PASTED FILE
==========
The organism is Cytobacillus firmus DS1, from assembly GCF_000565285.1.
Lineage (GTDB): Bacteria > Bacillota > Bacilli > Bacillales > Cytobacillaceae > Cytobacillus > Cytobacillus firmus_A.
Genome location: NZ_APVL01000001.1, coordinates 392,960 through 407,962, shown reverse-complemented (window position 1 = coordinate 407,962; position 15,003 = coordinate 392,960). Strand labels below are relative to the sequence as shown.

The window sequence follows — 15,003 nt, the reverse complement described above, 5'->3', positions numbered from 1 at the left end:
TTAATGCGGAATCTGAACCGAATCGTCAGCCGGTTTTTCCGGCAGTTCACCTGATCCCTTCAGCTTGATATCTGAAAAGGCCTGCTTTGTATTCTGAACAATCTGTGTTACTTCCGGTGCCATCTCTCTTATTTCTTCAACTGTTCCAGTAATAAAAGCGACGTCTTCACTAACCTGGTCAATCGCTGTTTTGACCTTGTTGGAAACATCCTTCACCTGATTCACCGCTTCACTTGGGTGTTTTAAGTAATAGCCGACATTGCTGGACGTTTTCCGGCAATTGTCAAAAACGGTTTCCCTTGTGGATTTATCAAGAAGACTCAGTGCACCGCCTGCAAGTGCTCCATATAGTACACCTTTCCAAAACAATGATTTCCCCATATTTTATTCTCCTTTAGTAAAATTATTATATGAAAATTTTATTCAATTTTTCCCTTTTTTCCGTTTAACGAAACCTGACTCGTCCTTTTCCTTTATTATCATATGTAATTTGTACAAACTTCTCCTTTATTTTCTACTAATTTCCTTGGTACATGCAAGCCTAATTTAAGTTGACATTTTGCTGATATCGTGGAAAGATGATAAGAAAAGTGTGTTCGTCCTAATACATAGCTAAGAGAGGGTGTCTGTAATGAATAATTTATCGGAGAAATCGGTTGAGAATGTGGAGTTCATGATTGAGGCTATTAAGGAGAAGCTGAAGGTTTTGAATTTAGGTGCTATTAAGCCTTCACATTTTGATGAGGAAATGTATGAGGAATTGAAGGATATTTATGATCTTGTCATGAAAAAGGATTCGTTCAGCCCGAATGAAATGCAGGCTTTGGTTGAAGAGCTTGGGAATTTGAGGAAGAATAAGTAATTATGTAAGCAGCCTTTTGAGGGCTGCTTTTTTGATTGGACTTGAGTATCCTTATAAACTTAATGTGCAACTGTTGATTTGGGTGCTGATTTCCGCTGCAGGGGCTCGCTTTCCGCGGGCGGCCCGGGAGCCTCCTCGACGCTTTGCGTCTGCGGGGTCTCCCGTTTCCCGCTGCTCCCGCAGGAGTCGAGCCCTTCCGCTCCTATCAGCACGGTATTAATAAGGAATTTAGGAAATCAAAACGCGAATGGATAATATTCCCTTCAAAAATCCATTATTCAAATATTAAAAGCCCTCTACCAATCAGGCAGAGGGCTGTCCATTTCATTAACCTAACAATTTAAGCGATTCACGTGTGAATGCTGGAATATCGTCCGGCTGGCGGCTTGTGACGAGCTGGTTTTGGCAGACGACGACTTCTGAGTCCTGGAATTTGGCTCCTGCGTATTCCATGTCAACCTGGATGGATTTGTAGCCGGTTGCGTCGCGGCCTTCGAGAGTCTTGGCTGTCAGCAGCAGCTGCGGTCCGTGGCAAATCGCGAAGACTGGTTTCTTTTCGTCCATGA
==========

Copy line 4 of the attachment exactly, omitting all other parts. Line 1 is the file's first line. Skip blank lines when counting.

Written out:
The window sequence follows — 15,003 nt, the reverse complement described above, 5'->3', positions numbered from 1 at the left end: